Artefactssuch as bows and arrows do not necessarily prove our ancestors had sophisticated reasoning and understanding of how these tools worked, new research suggests.
Instead, such items could have emerged from an “accumulation of improvements made across generations” — with each generation understanding no more than the last.
The new study, by the University of Exeter and the Catholic University of Lille, does not question humanity’s capacity for “enhanced causal reasoning” — but argues this did not necessarily drive the development of technologies such as bows, boats
“We tend to explain the existence of complex technologies by saying humans have big brains and superior causal reasoning abilities,” said
DrMaxime Derex, of the University of Exeter and the Catholic University of Lille.
“But — as our study shows — you don’t have to understand how something works in order to improve it.
“Artefacts from hundreds or thousands of years ago do not necessarily show that their makers had a plan or a theory about how something would work.”Paper. (paywall) – Maxime Derex, Jean-François Bonnefon, Robert Boyd and Alex Mesoudi. Causal understanding is not necessary for the improvement of culturally evolving technology. Nature Human Behaviour, 2019 DOI: 10.1038/s41562-019-0567-9 More.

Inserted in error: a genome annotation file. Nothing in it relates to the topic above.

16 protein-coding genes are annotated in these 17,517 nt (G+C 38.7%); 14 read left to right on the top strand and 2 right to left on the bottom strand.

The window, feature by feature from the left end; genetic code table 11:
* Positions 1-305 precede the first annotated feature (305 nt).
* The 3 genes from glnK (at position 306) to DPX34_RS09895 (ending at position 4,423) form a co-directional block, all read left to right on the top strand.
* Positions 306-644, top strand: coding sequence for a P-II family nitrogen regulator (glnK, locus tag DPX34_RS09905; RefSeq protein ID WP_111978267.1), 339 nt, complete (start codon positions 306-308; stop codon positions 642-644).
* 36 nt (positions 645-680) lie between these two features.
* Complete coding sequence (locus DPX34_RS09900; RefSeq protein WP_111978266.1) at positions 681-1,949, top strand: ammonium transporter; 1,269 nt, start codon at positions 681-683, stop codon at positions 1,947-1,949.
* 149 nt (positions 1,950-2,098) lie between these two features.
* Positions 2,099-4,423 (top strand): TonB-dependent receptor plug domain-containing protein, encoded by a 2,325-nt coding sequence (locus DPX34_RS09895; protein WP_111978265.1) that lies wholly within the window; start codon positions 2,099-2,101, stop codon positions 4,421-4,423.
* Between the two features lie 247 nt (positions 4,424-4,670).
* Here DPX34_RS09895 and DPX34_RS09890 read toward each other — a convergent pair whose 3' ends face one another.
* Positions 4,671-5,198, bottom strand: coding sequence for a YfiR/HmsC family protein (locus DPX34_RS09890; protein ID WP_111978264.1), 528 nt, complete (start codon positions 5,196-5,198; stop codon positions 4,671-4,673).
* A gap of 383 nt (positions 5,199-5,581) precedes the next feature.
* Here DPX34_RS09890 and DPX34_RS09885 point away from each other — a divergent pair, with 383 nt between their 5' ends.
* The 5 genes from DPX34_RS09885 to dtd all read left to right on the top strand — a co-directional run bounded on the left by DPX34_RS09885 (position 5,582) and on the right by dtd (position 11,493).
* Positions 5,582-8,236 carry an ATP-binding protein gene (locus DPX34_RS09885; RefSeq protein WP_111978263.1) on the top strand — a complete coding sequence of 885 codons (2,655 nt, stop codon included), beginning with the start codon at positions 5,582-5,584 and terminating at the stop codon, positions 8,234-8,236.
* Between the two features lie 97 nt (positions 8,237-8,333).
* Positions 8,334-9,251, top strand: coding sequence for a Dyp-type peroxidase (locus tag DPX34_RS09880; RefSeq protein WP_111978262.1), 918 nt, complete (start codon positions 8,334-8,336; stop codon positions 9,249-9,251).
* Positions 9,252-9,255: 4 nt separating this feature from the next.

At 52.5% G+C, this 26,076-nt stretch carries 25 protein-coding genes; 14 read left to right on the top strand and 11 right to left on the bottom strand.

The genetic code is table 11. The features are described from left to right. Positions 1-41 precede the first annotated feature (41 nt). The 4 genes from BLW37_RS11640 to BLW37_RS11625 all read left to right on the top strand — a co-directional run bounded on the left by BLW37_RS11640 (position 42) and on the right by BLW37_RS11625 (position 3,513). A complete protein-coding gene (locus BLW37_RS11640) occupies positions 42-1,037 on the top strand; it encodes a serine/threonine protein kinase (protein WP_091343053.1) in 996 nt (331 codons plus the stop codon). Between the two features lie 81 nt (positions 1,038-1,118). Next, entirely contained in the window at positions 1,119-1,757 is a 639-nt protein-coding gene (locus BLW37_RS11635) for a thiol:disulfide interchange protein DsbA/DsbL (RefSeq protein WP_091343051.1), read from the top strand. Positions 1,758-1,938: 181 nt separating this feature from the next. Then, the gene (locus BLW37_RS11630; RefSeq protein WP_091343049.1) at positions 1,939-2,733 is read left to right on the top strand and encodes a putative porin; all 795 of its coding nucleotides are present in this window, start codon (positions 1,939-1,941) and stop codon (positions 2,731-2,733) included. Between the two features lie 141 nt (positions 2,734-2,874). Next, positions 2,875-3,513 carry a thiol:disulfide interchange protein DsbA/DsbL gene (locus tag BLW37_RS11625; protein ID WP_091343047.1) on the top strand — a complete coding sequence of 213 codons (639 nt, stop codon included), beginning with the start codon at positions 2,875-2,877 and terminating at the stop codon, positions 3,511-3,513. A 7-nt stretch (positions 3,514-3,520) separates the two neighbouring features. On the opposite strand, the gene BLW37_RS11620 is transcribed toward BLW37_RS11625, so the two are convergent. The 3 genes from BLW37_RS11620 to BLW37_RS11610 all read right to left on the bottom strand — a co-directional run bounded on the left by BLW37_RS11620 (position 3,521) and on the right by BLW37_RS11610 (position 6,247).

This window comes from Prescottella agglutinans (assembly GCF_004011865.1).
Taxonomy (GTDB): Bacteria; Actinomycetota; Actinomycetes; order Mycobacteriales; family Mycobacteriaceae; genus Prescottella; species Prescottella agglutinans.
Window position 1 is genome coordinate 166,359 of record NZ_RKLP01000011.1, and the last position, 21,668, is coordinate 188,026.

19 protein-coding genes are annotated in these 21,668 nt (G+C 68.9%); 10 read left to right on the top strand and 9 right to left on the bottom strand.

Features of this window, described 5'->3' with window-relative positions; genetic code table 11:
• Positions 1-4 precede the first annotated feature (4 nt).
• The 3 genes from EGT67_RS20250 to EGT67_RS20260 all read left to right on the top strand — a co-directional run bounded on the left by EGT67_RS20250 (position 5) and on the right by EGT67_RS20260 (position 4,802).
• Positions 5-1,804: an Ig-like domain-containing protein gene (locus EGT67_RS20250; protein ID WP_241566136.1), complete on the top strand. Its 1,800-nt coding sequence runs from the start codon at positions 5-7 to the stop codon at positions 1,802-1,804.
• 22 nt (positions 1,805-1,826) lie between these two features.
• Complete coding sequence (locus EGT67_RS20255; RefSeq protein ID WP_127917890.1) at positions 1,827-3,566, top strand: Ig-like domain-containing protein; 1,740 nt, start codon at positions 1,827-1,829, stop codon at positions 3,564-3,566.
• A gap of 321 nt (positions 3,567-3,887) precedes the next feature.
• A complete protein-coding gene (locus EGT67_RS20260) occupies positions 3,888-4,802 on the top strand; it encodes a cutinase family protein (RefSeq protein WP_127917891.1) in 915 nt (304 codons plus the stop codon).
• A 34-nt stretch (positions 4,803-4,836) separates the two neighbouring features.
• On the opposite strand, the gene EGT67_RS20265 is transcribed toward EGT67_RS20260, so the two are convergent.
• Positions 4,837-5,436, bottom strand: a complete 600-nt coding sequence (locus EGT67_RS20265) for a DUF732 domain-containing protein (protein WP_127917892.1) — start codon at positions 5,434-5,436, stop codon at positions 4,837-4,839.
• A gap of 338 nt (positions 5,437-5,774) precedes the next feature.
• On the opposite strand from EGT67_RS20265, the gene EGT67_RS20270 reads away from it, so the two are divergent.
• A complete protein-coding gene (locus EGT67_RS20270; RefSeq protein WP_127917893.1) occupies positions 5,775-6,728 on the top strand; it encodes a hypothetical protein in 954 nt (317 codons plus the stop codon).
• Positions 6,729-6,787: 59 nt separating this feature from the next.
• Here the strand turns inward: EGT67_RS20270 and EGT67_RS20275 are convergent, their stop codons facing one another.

The study involved a rather far-fetched experiment on university students involving optimizing dragging a wheel down a track.
Experience from recorded history is clearly of humans getting just such ideas as the authors claim to be impossible in remote antiquity — and to make their point, they use modern students! Most likely, the felt need to identify a subhuman state of mind lies behind such a claim. Unlike the claim that the Neanderthals never produced art, this one can’t just be exploded. It can never be demonstrated either but in the present environment, that doesn’t matter. If the claim is made enough times, it will become orthodoxy.
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